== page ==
Several people are sending me questions about the Compact Amp by Melvin
Leibowitz (Electronics World, June 1961.) I have redrawn the circuit and
I am showing it below. Usually when more than a two people are asking me
reasonable questions about the same thing, I'll consider putting up a web
page about the topic to share any ideas I have..
One of the aspects of this amp is that it has a very high output impedance because it is a pentode output with no feedback. If it is driving a single voice coil speaker, we're in good shape. If we have a speaker with crossovers, we're toast. The speaker's input impedance swings will cause major frequency response issues.
Note:Some studies have shown current fed speakers have lower distortion than voltage fed speakers, current fed speakers just have a few issues at the low frequency resonance points. One issue is that the amps driving the speakers tend to voltage clip easily.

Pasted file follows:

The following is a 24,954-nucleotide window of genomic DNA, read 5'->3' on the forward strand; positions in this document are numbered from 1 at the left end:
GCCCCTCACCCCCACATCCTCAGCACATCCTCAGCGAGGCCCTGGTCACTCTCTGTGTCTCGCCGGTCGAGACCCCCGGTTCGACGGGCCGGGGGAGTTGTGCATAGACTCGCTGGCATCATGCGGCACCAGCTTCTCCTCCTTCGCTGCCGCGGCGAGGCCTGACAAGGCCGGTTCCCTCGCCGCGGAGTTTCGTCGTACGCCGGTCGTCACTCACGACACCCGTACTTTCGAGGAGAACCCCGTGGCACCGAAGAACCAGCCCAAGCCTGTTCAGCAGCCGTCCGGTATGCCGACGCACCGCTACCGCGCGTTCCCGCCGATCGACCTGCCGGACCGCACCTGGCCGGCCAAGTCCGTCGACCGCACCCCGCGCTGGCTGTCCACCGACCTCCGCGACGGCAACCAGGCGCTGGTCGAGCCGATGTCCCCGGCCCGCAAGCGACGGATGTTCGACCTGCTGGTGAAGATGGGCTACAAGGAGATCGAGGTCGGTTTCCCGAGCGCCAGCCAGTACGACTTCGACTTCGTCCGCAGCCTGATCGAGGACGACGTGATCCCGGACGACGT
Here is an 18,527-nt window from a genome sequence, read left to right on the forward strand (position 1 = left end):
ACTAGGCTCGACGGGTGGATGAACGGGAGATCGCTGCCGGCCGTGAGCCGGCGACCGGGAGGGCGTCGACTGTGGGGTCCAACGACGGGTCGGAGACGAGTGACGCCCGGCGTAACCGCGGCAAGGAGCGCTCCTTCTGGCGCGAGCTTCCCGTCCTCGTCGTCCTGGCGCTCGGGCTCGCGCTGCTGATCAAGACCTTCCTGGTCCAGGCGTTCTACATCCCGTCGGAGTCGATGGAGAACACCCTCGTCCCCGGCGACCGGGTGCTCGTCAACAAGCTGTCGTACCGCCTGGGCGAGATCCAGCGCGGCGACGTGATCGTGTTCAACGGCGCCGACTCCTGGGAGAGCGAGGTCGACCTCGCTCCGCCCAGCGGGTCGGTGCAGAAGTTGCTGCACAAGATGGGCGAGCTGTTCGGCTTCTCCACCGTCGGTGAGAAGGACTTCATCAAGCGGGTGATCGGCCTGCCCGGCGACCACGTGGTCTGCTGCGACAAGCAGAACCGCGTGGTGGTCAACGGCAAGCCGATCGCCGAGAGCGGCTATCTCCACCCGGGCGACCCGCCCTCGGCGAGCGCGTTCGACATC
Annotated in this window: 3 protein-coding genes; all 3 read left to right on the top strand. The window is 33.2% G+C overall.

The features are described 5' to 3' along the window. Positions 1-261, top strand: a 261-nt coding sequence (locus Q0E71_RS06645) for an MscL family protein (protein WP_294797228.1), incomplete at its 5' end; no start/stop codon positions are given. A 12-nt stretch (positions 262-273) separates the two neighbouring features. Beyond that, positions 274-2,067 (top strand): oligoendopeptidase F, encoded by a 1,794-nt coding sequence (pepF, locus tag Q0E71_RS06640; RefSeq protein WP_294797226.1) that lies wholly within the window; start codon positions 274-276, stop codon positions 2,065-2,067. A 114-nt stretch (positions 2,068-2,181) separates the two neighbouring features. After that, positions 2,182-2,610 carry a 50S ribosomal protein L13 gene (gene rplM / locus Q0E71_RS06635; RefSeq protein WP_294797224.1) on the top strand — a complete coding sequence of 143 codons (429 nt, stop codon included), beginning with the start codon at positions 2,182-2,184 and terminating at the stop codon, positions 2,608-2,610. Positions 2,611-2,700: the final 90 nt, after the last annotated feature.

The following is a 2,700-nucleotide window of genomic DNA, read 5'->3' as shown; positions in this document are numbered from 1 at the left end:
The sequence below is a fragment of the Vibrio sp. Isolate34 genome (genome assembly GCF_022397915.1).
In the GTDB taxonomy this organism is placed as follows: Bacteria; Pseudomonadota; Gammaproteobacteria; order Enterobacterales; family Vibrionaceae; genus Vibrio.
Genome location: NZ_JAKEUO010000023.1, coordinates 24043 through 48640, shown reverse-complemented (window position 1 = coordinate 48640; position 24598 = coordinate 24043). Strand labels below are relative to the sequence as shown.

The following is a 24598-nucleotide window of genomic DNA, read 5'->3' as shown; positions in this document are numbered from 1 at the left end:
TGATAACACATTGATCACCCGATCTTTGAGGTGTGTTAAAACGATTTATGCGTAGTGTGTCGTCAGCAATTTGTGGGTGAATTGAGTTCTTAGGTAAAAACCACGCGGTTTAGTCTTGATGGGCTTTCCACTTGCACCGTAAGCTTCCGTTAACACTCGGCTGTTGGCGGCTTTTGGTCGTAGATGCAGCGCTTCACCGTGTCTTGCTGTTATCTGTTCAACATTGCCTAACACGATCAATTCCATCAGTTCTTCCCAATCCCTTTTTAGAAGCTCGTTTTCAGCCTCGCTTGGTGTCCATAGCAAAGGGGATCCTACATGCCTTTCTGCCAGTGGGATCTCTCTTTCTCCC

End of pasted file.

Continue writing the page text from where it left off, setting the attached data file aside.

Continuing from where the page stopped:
One thing this amp could use is a CCS for R6. Differential amplifiers (long tail pairs) need a fairly high impedance on the cathode to ground connection to keep the distortion under control. Lets discuss a CCS for R6 first.
I pulled the model of an EL34 from Duncan Amps to model what the cathode voltage does when driven in a Compact Amp style circuit.
The cathode voltage moves up about 18% and down about 13% when the plates are driven into clipping. This tells us a CCS on the cathode will need about +/- 20% voltage compliance.
Lets do the same experiment on a 2A3.
Wow. On a triode the cathode moves nearly +/- 100% This makes a CCS
design even harder for a triode than for a Pentode.
From the PSPICE model we see that the 2A3 has 33V on the cathode. With 33V across the CCS at .12A it will dissipate 4 watts.
From the 2A3 data sheet, the cathode should have been at 44V so the dissipation would be 5.3W. This discrepancy isn't too surprising in a triode model.